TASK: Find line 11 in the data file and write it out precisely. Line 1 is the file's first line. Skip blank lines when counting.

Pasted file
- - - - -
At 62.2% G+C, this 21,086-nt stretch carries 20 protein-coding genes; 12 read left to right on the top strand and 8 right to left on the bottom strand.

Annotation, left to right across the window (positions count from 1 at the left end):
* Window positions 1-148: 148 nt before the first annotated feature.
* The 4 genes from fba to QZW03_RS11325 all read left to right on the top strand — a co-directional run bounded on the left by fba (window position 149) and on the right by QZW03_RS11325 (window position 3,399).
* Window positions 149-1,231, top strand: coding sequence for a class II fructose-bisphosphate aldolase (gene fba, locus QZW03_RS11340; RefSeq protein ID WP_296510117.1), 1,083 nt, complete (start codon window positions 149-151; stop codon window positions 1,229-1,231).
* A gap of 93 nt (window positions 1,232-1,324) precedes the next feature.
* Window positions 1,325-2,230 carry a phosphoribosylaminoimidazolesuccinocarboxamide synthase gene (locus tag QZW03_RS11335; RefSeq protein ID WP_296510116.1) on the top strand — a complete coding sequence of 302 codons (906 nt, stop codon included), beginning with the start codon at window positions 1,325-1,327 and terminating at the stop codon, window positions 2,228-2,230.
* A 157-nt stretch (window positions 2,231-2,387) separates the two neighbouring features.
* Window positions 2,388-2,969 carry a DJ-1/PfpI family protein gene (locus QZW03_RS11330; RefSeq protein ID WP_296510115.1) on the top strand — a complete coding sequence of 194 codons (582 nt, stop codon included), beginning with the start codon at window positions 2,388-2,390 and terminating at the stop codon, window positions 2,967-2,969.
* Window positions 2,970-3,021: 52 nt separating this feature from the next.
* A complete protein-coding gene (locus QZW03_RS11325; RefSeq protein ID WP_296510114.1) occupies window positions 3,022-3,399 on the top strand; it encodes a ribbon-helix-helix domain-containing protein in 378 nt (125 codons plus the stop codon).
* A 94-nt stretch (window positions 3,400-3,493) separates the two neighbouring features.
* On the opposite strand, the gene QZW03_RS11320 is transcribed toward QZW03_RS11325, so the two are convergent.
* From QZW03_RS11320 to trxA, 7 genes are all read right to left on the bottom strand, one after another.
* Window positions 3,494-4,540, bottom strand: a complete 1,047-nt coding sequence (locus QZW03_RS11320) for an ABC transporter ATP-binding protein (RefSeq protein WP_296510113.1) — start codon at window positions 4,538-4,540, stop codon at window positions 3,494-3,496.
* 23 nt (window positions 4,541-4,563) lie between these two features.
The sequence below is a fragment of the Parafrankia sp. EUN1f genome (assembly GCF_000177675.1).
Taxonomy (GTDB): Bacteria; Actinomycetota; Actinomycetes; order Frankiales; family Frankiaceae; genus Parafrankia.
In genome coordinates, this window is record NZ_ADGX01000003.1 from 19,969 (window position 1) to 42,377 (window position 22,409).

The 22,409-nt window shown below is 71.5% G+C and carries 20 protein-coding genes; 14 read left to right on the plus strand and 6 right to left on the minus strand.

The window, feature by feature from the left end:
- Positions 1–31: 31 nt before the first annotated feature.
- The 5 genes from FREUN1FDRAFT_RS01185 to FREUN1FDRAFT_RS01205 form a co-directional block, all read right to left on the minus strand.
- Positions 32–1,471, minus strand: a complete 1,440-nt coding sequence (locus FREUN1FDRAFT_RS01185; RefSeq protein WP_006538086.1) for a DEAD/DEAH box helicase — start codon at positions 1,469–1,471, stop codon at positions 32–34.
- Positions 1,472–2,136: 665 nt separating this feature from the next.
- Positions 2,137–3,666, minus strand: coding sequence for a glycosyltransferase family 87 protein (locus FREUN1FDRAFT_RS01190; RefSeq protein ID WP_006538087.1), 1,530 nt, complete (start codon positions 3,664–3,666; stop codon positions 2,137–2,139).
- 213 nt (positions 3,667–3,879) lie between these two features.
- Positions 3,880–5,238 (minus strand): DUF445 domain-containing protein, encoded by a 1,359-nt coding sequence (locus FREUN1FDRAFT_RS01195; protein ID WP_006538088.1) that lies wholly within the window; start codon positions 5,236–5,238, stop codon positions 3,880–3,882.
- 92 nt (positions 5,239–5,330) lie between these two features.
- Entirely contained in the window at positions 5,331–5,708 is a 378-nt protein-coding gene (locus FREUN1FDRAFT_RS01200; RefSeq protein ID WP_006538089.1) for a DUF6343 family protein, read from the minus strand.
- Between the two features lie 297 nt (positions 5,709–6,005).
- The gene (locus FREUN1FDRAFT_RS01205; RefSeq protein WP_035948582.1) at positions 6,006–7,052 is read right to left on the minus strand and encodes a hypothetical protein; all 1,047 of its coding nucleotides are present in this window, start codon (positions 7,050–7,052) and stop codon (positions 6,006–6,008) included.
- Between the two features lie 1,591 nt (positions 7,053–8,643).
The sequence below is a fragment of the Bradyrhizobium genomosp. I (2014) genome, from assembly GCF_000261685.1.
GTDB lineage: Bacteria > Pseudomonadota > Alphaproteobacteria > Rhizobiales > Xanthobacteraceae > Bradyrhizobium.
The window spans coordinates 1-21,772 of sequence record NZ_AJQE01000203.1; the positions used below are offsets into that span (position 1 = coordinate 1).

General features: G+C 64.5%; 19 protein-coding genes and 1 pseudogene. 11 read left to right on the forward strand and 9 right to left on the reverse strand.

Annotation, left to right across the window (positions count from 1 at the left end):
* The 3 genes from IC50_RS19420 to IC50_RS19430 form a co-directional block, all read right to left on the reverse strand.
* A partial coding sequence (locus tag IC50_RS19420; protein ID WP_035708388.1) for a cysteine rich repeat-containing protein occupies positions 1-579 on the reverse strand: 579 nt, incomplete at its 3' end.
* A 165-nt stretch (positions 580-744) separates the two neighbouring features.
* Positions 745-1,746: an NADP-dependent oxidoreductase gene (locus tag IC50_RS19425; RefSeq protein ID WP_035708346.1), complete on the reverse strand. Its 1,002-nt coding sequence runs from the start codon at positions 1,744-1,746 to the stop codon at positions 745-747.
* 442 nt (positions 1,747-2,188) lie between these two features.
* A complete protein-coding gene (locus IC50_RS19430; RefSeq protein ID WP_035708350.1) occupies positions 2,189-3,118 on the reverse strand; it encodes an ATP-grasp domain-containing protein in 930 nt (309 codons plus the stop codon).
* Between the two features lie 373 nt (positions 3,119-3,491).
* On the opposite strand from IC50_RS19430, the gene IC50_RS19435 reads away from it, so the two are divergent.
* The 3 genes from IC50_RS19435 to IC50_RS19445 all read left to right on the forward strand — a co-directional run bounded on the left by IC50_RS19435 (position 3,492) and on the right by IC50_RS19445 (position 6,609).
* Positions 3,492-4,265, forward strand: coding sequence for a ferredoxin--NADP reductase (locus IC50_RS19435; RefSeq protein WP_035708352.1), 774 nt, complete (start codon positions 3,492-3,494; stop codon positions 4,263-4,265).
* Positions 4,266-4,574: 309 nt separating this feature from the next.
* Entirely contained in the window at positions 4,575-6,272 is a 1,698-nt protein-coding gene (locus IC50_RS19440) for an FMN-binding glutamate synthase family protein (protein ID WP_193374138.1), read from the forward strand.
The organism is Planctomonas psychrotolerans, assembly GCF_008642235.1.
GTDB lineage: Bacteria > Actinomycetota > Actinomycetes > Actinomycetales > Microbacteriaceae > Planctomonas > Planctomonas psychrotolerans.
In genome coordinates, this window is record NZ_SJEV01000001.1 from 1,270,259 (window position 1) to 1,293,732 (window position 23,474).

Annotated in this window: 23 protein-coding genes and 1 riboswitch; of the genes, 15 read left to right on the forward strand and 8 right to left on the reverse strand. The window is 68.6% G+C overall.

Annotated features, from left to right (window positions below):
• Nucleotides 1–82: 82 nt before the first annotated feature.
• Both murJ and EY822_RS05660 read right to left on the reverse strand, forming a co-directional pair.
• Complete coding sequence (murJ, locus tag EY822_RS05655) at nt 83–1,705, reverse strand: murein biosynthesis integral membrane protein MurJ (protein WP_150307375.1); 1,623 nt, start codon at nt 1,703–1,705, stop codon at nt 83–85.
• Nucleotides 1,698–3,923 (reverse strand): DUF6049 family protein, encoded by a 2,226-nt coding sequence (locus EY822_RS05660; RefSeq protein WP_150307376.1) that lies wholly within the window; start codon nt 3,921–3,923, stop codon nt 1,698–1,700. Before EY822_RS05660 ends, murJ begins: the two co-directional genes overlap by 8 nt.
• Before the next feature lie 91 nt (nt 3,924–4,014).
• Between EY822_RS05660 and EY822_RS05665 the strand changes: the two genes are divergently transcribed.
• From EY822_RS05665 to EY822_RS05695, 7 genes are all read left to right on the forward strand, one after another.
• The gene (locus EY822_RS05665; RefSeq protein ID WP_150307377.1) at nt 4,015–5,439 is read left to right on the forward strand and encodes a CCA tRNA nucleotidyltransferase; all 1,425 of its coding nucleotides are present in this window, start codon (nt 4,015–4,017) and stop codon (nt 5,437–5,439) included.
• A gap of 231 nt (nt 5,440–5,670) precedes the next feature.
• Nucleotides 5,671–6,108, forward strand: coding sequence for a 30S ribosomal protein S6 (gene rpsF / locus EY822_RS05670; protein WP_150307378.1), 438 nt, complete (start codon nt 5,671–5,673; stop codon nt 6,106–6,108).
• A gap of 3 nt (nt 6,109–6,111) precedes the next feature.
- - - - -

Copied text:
* A complete protein-coding gene (locus QZW03_RS11325; RefSeq protein ID WP_296510114.1) occupies window positions 3,022-3,399 on the top strand; it encodes a ribbon-helix-helix domain-containing protein in 378 nt (125 codons plus the stop codon).